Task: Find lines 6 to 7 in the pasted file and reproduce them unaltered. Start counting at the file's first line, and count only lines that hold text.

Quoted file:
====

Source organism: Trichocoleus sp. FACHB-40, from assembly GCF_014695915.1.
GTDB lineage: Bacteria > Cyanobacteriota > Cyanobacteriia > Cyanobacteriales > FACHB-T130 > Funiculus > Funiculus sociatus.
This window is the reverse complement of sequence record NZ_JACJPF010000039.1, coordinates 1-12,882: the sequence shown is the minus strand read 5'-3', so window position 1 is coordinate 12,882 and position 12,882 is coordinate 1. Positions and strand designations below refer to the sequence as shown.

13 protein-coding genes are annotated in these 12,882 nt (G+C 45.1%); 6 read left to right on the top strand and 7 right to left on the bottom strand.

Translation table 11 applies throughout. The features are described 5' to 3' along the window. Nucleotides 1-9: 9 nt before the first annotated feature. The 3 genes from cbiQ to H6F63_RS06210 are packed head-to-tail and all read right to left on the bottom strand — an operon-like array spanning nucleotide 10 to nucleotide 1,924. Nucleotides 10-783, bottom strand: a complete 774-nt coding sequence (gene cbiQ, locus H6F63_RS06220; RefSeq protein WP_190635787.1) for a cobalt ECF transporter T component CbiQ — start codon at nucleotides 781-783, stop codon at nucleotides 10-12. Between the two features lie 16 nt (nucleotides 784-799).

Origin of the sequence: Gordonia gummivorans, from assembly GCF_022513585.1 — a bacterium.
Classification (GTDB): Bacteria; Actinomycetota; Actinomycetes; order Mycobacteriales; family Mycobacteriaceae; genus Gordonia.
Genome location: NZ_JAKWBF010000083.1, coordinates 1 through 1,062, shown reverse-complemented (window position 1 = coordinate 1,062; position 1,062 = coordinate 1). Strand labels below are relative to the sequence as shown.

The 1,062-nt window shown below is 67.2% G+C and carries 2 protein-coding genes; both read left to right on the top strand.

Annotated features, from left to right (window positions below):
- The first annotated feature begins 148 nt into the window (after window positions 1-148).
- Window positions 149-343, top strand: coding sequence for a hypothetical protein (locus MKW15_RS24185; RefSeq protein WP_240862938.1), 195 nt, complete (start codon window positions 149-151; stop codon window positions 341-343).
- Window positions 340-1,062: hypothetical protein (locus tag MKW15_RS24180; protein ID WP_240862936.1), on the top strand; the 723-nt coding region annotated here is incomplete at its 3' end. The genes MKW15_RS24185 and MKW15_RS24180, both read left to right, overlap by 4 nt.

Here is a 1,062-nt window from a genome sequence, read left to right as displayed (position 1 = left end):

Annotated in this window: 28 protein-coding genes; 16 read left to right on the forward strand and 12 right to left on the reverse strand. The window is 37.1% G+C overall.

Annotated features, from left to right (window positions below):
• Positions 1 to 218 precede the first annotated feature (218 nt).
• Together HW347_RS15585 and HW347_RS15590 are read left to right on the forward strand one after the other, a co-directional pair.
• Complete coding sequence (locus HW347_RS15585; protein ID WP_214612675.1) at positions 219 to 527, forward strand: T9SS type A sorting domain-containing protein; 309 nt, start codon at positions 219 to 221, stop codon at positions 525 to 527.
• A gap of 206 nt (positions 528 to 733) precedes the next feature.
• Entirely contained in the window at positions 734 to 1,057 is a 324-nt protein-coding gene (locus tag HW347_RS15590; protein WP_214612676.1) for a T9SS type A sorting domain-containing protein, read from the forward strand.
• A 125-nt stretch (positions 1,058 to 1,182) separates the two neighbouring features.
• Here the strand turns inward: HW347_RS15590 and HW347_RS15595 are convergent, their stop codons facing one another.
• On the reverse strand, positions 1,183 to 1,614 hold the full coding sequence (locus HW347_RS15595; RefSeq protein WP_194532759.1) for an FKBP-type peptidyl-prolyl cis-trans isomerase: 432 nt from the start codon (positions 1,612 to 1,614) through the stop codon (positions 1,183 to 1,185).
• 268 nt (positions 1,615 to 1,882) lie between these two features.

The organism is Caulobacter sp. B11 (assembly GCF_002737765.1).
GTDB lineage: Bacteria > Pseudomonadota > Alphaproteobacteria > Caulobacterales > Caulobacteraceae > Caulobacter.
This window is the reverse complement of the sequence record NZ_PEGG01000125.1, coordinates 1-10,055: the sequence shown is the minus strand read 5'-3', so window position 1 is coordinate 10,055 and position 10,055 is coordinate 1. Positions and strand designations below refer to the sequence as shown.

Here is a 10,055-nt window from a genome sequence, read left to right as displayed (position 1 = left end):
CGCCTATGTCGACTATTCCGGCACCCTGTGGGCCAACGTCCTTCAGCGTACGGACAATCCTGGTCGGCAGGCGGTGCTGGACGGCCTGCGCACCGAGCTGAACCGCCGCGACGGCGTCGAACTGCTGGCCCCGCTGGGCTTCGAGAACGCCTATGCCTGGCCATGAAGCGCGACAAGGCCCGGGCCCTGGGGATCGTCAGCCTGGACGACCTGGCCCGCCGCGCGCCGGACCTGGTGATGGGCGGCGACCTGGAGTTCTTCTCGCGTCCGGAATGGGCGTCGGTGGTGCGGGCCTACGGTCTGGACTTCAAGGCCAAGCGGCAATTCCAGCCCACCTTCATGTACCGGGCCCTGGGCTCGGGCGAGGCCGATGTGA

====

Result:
Origin of the sequence: Gordonia gummivorans, from assembly GCF_022513585.1 — a bacterium.
Classification (GTDB): Bacteria; Actinomycetota; Actinomycetes; order Mycobacteriales; family Mycobacteriaceae; genus Gordonia.